US automakers’ efficiency goals

A coalition of car manufacturers in the United States has told the Biden administration it would agree to raise mileage standards to reduce tailpipe emissions but with trade-offs and at rates lower than those brokered by California with five other car manufacturers. But environmental groups say the proposal doesn’t go far enough to slow climate change and that automakers have the technology to aim for the tougher Obama-era standards.

The discussed plan would give automakers credit for agreeing to stricter standards and selling more electric vehicles. The proposal would raise mileage and reduce greenhouse gas emissions at a rate between Trump’s rollback and standards brokered by California in a 2019 agreement with five automakers — Ford, Honda, BMW, Volkswagen and Volvo — that is now followed by 13 states. Most other automakers, including General Motors, Toyota and Fiat Chrysler (now Stellantis) backed Trump’s rollback. They’re among the automakers putting forward the new proposal. The companies had no official comment. The Trump rollback of the Obama-era standards would require a projected 29 miles per gallon in “real world” stop and start driving by 2026. That’s well below the requirements of the Obama administration rules that would have increased it to 37 mpg. The California deal with Ford and the other automakers has vehicles getting about 33 mpg on average.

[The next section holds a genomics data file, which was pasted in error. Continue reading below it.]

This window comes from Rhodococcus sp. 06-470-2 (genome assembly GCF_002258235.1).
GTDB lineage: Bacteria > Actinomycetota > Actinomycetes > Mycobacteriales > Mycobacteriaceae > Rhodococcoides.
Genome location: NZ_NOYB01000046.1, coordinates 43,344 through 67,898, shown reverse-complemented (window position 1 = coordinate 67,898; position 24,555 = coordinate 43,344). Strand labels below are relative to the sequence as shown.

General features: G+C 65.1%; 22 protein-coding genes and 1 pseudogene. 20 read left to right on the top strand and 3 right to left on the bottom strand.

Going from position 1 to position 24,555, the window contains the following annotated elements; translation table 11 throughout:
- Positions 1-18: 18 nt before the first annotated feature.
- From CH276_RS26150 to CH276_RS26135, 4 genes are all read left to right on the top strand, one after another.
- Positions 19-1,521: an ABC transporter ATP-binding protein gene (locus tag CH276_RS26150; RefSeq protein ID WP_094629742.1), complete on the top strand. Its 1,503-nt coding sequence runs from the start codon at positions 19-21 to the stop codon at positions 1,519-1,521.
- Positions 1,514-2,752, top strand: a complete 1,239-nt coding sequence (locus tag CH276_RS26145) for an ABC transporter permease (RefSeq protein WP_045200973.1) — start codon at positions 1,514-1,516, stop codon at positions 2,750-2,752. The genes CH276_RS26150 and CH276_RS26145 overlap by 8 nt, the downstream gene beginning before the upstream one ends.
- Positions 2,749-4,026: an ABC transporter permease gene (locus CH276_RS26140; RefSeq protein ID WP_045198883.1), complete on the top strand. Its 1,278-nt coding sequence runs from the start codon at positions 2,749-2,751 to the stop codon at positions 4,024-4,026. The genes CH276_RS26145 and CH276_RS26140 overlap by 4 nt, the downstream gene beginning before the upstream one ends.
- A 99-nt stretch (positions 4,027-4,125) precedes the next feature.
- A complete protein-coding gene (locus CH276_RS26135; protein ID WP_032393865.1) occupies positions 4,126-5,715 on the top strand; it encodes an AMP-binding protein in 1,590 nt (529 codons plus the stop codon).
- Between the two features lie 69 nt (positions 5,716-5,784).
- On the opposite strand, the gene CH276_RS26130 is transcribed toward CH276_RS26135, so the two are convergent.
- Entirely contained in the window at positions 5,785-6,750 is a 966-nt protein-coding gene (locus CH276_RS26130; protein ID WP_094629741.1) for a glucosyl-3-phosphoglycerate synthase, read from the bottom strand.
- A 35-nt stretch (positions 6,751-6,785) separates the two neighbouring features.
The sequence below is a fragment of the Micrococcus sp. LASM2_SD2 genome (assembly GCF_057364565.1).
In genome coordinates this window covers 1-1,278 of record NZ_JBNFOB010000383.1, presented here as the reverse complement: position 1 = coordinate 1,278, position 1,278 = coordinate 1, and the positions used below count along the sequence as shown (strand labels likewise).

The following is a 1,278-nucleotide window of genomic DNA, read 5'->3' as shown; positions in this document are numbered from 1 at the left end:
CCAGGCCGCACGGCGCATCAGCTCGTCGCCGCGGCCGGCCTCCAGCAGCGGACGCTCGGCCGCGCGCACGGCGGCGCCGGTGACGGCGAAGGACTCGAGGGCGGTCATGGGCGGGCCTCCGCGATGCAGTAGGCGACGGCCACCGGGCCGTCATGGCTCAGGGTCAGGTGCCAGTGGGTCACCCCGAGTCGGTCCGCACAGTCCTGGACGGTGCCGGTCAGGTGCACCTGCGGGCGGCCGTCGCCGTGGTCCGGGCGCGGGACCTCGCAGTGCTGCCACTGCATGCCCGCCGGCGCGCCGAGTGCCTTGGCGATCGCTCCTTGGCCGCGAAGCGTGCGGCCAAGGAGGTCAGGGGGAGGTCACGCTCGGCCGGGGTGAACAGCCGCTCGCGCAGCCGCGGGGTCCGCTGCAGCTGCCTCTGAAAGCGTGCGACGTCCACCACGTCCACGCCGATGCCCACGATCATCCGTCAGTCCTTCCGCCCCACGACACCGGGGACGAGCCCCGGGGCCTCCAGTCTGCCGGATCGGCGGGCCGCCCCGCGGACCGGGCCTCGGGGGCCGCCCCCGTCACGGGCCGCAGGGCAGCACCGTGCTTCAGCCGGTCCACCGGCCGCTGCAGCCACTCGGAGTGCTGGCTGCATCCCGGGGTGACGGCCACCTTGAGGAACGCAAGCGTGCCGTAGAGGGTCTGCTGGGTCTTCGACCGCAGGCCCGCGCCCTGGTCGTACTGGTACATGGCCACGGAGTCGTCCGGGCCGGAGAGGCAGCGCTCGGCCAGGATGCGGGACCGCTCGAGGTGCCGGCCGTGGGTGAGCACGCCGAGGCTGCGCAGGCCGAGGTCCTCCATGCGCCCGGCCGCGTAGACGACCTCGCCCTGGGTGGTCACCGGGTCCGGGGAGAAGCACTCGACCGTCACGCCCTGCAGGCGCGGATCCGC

In a letter to the White House late last month, two dozen environmental and green-friendly groups including the Sierra Club and Natural Resources Defense Council urged acceptance of nothing less than the Obama standards as part of a longer-term path to make all new cars and light-duty trucks zero-emission by 2035. They described credits granted to automakers for electric vehicles as “loopholes” that do little to reduce emissions in the short term. “Not only are the automakers rejecting standards they agreed to 10 years ago, they are even refusing a weaker deal that five carmakers cut with California,” said Dan Becker, a director at the Center for Biological Diversity.

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Source

Auto industry urges emissions deal weaker than Obama’s, Associated Press, 2021-03-12

By Lukas Frisch Tonkinson.

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